GARLOCK SEALING TECHNOLOGIES, LLC APPELLANT v. AVA NELL DEXTER, INDIVIDUALLY; JAMES M. DEXTER, EXECUTOR OF THE ESTATE OF JAMES G. DEXTER, DECEASED APPELLEES AND NO.2006–CA–000962–MR
AVA NELL DEXTER, INDIVIDUALLY; JAMES M. DEXTER, EXECUTOR OF THE ESTATE OF JAMES G. DEXTER, DECEASED APPELLANTS v. GARLOCK SEALING TECHNOLOGIES, LLC APPELLEE AND NO.2006–CA–001025–MR
GARLOCK SEALING TECHNOLOGIES, LLC CROSS- APPELLANT v.
We address these appeals on remand from the Kentucky Supreme Court pursuant to an order of that Court entered November 23, 2011. In CertainTeed Corp. v. Dexter, 330 S.W.3d 64 (Ky.2010), the Supreme Court vacated a decision of this Court, which had reinstated a jury verdict in favor of Ava Nell Dexter and James M. Dexter, executor of the estate of James G. “Dayton” Dexter (collectively the Dexter Estate). In our original opinion, we did not reach the claims of error asserted by Garlock Sealing Technologies, LLC (Garlock); consequently, we now address these claims on remand. Double
Dayton Dexter worked as a pipefitter from 1946 until 1984. During the course of his employment, Dayton was exposed to various products and materials that contained asbestos. Dayton was ultimately diagnosed with lung cancer, which was attributed to a combination of his occupational exposure to asbestos and his long-term cigarette smoking. In July 2002, Dayton and his wife filed a lawsuit in Marshall Circuit Court against nineteen corporate defendants, including Garlock, based on strict products liability and common-law negligence theories relating to Dayton's exposure to asbestos during the course of his employment. Following Dayton's death in March 2004, his son, James M. Dexter, as executor of his estate, was substituted as a party in this litigation.
A jury trial commenced in May 2005, against the only two remaining defendants, Garlock and CertainTeed. Double The jury found in favor of the Dexter Estate on the strict products liability claim and found in favor of Garlock and CertainTeed on the negligence claim. The jury apportioned fault between Dayton Dexter, Garlock, and CertainTeed. Following entry of the judgment, the trial court granted Garlock and CertainTeed a new trial pursuant to CR 59.01 due to the jury's failure to apportion any fault among the empty-chair defendants.
The second trial commenced in late January 2006, and lasted three weeks. The jury returned a verdict in favor of the Dexter Estate on both strict products liability and negligence. Damages were returned as follows: $63,005 for past medical expenses; $1,500,000 for pain and suffering; $6,744 in funeral expenses; and $15,000 for lost of consortium. In addition, the jury assessed $100,000 in punitive damages against CertainTeed, and $600,000 in punitive damages against Garlock. Thus, the total verdict for damages in the second trial was $2,314,749. Fault was apportioned as follows: Dayton Dexter, 60%; CertainTeed, 2%; Garlock, 17%; remaining companies, 21%. On February 22, 2006, the trial court entered judgment in accordance with the jury verdict. The trial court subsequently denied Garlock's and CertainTeed's motions for judgment notwithstanding the verdict, and the parties filed appeals and cross-appeals in this Court.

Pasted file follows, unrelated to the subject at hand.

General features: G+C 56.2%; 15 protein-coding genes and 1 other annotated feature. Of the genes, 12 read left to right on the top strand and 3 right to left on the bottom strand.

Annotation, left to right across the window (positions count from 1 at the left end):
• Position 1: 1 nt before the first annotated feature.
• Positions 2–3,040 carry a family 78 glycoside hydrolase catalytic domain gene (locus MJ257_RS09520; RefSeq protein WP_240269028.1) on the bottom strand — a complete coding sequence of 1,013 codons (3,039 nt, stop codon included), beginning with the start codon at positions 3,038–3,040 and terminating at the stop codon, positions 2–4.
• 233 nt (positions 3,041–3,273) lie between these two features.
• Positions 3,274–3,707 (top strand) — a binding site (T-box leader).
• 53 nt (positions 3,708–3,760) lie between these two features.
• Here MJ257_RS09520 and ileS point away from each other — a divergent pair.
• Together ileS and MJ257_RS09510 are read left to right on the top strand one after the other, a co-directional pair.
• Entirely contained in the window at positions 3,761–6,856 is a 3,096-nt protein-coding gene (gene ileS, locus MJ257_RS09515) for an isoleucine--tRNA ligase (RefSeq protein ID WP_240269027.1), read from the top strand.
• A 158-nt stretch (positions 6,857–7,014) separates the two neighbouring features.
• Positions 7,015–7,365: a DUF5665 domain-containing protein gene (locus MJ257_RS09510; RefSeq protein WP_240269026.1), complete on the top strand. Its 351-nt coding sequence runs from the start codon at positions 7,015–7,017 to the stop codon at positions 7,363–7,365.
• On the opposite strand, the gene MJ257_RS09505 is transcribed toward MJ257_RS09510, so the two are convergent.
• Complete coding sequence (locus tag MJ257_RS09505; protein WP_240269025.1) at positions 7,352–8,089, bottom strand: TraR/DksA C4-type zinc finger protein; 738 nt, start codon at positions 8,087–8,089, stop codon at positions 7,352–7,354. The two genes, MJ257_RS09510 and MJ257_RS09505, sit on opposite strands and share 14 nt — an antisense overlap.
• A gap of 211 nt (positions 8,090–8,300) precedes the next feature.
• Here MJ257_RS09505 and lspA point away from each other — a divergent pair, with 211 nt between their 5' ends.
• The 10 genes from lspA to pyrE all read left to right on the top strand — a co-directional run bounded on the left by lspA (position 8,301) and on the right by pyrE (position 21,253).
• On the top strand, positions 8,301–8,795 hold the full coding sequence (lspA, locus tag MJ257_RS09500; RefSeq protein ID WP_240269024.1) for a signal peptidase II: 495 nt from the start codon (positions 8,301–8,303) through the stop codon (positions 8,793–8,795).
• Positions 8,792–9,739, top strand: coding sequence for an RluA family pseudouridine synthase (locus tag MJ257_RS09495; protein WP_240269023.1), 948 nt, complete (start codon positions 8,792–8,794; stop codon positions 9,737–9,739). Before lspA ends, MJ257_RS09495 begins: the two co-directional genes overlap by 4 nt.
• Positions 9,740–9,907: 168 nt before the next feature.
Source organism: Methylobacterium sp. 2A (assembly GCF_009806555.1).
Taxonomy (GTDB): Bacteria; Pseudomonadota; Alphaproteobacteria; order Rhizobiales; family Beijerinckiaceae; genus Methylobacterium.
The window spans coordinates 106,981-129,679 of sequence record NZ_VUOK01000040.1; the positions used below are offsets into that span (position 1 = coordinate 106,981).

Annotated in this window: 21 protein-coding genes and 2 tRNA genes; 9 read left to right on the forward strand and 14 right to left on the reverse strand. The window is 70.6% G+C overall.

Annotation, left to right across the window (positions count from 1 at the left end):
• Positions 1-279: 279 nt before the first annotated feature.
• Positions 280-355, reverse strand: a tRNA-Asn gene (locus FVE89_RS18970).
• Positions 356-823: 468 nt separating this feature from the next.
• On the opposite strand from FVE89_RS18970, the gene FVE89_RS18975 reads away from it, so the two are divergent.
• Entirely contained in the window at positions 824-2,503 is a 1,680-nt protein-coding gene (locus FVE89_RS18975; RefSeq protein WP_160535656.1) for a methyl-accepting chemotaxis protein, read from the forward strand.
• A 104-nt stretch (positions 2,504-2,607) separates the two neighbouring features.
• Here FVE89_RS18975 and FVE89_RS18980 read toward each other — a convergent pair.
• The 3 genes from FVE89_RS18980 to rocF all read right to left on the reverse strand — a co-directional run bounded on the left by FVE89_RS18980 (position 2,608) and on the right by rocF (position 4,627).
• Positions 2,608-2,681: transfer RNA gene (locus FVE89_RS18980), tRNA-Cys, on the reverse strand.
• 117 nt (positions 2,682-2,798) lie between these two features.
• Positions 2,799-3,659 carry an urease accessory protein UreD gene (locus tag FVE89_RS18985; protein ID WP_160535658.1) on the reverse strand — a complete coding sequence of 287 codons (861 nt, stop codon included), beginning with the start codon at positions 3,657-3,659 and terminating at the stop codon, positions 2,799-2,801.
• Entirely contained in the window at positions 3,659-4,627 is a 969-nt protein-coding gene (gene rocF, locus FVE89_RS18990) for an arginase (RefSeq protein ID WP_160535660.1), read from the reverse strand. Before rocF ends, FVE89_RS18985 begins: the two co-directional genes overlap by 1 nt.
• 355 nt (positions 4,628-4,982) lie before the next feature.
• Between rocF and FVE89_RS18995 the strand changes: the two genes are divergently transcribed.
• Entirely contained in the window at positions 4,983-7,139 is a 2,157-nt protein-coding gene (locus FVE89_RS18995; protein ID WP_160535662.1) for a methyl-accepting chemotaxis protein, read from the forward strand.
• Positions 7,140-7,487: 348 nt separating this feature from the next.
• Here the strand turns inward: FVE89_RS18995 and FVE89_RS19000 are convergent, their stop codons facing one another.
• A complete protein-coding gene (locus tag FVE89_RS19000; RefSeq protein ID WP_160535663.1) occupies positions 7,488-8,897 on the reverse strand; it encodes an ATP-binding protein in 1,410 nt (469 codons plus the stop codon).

In an opinion rendered August 8, 2008, this Court found the Dexter Estate's direct appeal to be dispositive, and we reversed the trial court's judgment and remanded with instructions to reinstate the original jury verdict rendered June 19, 2005. Garlock and CertainTeed were each granted discretionary review in the Kentucky Supreme Court. Double In CertainTeed Corp. v. Dexter, 330 S.W.3d 64 (Ky.2010), the Supreme Court vacated this Court's opinion and remanded the case for consideration of the remaining claims of error on appeal.
We note the Dexter Estate's theory of the case was premised on a failure to warn theory in both strict products liability and negligence. First, Garlock contends that the trial court erred by issuing a jury instruction on strict products liability and negligence, because the court had earlier granted a partial directed verdict finding that Garlock's products were not of defective design or defective manufacture. Second, Garlock argues the trial court erred in issuing a jury instruction on punitive damages because there was insufficient evidence of reprehensible conduct to support the instruction; consequently, Garlock asserts the punitive damage award was a violation of its right to due process.
Both of Garlock's arguments ultimately challenge the jury instructions issued by the trial court. According to CR 51(3), “No party may assign as error the giving or the failure to give an instruction unless he has fairly and adequately presented his position by an offered instruction or by motion, or unless he makes objection before the court instructs the jury, stating specifically the matter to which he objects and the ground or grounds of his objection.”
Unfortunately, in its appellate brief, Garlock failed to comply with CR 76.12(4)(c)(v). In the “argument” portion, Garlock did not set forth a citation to the record indicating where and how it preserved these issues for appeal; likewise, Garlock failed to include citations to the evidence in the record that supported its arguments. The record in this case is massive. This Court cannot scour a nearly 8,000–page written record or view a three-week trial to determine whether Garlock properly preserved these issues by bringing the alleged errors to the judge's attention during trial. Elwell v. Stone, 799 S.W.2d 46, 47–48 (Ky.App.1990). Nor are we persuaded manifest injustice occurred or that the punitive damage award was unconstitutional; in sum, we decline to further address any issues not presented in accordance with CR 76.12(4)(c)(v). Id. at 48.
For the reasons stated herein, we affirm the judgment of the Marshall Circuit Court.